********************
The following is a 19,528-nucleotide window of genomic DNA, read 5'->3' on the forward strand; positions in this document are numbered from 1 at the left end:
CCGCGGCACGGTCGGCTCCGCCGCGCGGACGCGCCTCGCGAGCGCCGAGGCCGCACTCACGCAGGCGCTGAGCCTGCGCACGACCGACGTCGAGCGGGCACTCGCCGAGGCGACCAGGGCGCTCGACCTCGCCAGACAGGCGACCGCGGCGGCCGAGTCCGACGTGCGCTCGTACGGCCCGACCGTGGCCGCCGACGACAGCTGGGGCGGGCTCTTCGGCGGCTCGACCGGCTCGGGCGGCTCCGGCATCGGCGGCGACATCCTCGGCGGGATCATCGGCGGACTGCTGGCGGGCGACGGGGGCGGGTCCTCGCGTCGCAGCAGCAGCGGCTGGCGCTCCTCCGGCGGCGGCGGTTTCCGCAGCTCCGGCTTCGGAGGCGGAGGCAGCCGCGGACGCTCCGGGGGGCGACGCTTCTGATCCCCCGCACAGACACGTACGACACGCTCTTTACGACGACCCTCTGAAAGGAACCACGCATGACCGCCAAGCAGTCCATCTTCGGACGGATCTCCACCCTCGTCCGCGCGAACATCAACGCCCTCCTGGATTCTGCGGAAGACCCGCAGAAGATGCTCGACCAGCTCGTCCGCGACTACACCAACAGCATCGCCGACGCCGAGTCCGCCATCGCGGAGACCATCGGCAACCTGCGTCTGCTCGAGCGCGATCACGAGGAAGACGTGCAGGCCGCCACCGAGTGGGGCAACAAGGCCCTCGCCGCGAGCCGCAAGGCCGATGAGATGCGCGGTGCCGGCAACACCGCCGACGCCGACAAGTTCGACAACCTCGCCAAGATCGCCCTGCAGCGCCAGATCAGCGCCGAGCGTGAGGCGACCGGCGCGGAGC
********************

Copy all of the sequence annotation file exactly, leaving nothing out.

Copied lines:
The following is a 19,528-nucleotide window of genomic DNA, read 5'->3' on the forward strand; positions in this document are numbered from 1 at the left end:
CCGCGGCACGGTCGGCTCCGCCGCGCGGACGCGCCTCGCGAGCGCCGAGGCCGCACTCACGCAGGCGCTGAGCCTGCGCACGACCGACGTCGAGCGGGCACTCGCCGAGGCGACCAGGGCGCTCGACCTCGCCAGACAGGCGACCGCGGCGGCCGAGTCCGACGTGCGCTCGTACGGCCCGACCGTGGCCGCCGACGACAGCTGGGGCGGGCTCTTCGGCGGCTCGACCGGCTCGGGCGGCTCCGGCATCGGCGGCGACATCCTCGGCGGGATCATCGGCGGACTGCTGGCGGGCGACGGGGGCGGGTCCTCGCGTCGCAGCAGCAGCGGCTGGCGCTCCTCCGGCGGCGGCGGTTTCCGCAGCTCCGGCTTCGGAGGCGGAGGCAGCCGCGGACGCTCCGGGGGGCGACGCTTCTGATCCCCCGCACAGACACGTACGACACGCTCTTTACGACGACCCTCTGAAAGGAACCACGCATGACCGCCAAGCAGTCCATCTTCGGACGGATCTCCACCCTCGTCCGCGCGAACATCAACGCCCTCCTGGATTCTGCGGAAGACCCGCAGAAGATGCTCGACCAGCTCGTCCGCGACTACACCAACAGCATCGCCGACGCCGAGTCCGCCATCGCGGAGACCATCGGCAACCTGCGTCTGCTCGAGCGCGATCACGAGGAAGACGTGCAGGCCGCCACCGAGTGGGGCAACAAGGCCCTCGCCGCGAGCCGCAAGGCCGATGAGATGCGCGGTGCCGGCAACACCGCCGACGCCGACAAGTTCGACAACCTCGCCAAGATCGCCCTGCAGCGCCAGATCAGCGCCGAGCGTGAGGCGACCGGCGCGGAGC